The blurring of the line between emerging and developed markets
01 February 2013 - Suhail Suleman
At Coronation we believe that over the next 20 years the global economy will be increasingly driven by the emerging market consumer, much like the last decade was primarily driven by commodities (and almost destroyed by the banking sector). The continued increase in the size of the middle class in countries with large populations will be the primary cause of this development. By some measures almost 600 million people in emerging markets can be considered middle class today, which is larger than the combined middle class of the developed world, and the figure is set to double by the end of the decade. Consumption of everyday goods remains very low in emerging markets relative to wealthier nations, but history shows that once income levels reach a certain inflection point, additional increases in income typically lead to a steep rise in consumption for some time before levelling off. This represents tremendous opportunity for the manufacturers of cars, white goods, branded foods, soft drinks, beers and personal care products, to name a few.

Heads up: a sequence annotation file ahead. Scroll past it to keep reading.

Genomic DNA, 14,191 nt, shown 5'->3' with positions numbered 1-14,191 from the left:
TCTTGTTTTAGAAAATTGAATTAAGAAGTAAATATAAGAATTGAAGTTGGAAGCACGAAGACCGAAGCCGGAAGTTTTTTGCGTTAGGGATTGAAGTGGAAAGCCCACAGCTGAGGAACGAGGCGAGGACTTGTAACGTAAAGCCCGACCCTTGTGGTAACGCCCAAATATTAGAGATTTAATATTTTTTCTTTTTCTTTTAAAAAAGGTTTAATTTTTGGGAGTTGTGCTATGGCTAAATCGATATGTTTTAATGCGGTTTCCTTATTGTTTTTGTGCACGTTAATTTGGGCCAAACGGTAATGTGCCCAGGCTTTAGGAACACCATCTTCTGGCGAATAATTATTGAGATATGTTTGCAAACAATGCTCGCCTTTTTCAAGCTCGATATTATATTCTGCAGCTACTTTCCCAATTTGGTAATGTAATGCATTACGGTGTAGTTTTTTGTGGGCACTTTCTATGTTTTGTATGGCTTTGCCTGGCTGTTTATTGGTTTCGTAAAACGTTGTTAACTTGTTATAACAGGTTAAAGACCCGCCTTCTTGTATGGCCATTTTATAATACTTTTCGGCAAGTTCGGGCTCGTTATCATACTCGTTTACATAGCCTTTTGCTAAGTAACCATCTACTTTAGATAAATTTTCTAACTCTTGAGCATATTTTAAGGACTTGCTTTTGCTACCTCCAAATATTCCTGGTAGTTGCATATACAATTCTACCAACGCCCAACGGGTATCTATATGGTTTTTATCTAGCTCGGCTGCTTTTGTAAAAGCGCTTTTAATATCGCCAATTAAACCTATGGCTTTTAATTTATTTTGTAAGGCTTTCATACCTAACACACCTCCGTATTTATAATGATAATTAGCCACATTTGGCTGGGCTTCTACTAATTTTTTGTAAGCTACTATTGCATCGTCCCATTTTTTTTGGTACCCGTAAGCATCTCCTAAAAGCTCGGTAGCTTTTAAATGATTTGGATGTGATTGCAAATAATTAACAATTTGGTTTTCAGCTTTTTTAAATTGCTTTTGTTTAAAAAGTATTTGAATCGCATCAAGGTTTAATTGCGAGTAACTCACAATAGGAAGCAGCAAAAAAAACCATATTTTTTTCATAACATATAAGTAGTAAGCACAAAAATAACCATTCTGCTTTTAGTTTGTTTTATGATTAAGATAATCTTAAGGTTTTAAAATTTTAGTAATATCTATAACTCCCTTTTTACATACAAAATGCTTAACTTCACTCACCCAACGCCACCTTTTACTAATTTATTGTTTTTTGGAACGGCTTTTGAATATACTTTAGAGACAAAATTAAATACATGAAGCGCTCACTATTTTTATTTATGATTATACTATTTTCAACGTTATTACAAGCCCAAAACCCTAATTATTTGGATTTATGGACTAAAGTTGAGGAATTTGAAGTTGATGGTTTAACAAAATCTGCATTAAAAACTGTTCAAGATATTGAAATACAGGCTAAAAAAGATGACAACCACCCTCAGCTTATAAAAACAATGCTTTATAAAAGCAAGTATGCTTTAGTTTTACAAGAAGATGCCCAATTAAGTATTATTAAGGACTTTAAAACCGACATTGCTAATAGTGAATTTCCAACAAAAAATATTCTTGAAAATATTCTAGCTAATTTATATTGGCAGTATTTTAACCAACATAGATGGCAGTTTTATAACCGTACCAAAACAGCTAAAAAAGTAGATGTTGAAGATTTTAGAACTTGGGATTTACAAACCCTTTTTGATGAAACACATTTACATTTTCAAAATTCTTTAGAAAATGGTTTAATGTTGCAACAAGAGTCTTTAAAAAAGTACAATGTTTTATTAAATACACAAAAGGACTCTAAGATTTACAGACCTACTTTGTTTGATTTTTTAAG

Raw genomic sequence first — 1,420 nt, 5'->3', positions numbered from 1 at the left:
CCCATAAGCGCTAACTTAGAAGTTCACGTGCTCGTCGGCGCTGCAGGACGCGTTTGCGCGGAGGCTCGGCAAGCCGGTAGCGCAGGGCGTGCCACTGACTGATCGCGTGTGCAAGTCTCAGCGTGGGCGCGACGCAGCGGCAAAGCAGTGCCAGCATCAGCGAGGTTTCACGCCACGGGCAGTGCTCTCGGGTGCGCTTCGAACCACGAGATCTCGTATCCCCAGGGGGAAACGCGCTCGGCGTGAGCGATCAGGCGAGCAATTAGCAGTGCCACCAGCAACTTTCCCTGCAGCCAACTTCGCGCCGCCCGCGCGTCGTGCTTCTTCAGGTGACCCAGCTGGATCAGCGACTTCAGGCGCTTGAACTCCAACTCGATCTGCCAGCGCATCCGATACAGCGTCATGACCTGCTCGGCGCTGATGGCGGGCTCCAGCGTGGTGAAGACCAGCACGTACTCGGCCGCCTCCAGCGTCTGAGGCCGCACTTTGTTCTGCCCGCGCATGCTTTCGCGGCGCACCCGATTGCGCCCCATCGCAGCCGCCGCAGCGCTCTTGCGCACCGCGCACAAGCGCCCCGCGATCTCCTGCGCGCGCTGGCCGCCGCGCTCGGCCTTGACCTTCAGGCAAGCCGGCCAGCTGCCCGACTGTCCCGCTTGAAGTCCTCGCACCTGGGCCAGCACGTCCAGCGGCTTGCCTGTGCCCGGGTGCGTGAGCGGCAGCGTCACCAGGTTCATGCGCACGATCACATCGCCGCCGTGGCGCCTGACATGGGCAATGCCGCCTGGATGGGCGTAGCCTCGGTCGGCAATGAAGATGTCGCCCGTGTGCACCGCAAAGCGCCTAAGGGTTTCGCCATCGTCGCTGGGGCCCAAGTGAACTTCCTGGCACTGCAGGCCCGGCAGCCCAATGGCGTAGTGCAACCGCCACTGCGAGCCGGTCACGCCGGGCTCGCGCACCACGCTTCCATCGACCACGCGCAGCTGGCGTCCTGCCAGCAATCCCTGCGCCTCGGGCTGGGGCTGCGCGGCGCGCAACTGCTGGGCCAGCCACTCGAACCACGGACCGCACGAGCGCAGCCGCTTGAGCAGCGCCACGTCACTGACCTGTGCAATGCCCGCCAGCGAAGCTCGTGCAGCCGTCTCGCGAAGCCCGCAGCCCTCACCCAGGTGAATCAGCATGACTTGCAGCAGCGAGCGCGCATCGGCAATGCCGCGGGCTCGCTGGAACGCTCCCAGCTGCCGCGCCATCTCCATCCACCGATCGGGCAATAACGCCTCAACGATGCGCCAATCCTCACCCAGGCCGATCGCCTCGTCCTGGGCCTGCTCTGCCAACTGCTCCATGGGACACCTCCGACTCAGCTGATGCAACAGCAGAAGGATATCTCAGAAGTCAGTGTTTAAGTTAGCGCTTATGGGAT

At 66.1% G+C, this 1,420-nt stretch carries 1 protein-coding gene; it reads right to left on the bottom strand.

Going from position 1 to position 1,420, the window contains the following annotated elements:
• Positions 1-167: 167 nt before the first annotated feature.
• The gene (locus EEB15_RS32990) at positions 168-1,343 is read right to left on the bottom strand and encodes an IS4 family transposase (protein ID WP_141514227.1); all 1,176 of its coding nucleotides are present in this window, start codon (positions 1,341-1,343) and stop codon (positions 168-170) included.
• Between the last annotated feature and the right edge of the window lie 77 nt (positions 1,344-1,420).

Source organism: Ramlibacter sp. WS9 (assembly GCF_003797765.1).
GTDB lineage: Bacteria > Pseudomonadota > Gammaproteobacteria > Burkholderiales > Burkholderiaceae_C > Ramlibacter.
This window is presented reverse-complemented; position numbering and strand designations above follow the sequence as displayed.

Our investment process often leads us toward consumer-focused companies as they typically have most of the qualities we look for in businesses we like to invest in. These include high barriers to entry, strong branding, stable margins, low capital intensity, high cash generation and little risk of falling prey to technological obsolescence. With this in mind, we are often asked by prospective investors why our emerging markets equity funds contain well-known US and European listed companies that one would typically associate with global funds, particularly when there are so many world-class emerging market consumer businesses to choose from already. Our response is always that, for our clients, we look for the best emerging market related investment opportunities and, therefore, where the company is domiciled is no reason for exclusion.